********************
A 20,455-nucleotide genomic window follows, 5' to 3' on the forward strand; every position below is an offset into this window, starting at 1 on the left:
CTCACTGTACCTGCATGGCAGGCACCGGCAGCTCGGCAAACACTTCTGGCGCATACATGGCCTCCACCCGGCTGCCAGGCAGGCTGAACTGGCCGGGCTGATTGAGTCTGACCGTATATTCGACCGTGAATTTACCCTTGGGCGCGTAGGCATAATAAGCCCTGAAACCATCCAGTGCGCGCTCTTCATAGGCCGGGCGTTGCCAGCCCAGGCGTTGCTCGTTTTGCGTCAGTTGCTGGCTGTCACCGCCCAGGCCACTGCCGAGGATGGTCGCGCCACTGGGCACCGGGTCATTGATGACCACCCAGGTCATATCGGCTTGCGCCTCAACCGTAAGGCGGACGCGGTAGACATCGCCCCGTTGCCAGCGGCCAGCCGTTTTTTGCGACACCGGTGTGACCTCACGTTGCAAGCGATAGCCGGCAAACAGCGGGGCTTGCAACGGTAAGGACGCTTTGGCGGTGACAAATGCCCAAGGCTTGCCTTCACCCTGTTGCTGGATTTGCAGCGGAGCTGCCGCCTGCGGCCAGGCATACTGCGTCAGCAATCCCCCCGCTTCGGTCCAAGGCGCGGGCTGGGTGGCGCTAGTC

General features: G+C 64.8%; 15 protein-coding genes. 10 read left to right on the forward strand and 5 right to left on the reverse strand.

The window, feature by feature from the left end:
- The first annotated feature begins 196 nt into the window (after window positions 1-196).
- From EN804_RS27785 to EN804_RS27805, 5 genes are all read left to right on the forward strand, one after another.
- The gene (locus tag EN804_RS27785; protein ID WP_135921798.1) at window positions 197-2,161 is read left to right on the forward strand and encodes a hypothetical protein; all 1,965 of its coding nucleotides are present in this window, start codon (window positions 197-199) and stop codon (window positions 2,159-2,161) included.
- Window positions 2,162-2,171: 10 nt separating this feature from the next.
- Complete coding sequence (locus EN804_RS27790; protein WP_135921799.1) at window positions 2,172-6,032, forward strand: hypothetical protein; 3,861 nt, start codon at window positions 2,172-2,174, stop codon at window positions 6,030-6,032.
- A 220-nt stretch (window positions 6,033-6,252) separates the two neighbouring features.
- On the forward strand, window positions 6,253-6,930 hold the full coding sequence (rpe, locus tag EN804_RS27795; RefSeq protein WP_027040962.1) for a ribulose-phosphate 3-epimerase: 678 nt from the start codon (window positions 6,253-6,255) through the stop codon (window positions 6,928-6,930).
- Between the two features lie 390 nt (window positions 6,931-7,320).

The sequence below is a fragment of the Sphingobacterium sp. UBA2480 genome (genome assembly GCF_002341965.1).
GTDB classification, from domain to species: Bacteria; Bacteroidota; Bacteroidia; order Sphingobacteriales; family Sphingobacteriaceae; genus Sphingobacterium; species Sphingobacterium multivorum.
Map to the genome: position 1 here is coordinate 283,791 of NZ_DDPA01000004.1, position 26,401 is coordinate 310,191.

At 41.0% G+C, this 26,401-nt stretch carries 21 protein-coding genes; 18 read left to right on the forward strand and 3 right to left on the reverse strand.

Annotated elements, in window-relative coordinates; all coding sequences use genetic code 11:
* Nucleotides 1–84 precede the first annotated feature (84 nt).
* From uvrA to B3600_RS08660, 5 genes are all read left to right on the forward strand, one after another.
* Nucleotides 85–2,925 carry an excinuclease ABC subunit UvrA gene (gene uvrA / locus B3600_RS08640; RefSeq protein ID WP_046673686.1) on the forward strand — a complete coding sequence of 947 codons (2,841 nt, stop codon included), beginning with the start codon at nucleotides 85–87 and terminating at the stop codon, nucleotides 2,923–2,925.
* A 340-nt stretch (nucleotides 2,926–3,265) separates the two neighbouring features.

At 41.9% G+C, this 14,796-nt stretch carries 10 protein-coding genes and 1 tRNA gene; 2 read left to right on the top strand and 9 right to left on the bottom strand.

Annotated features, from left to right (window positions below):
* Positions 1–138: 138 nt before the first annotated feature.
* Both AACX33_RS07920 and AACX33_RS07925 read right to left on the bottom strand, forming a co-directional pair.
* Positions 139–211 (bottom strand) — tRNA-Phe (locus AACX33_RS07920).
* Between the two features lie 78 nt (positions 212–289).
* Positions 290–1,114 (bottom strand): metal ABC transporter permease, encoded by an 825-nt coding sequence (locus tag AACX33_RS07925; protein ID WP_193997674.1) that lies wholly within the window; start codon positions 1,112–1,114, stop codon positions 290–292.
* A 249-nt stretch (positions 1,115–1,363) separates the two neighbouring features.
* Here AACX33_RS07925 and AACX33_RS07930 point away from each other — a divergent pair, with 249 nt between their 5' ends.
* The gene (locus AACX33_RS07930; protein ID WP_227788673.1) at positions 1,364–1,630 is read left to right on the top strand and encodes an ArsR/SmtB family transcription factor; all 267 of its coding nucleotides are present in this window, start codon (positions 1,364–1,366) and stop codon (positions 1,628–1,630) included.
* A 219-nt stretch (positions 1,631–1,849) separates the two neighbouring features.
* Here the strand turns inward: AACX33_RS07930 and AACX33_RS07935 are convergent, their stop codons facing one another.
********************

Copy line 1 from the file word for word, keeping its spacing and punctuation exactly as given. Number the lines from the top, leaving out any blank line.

A 20,455-nucleotide genomic window follows, 5' to 3' on the forward strand; every position below is an offset into this window, starting at 1 on the left: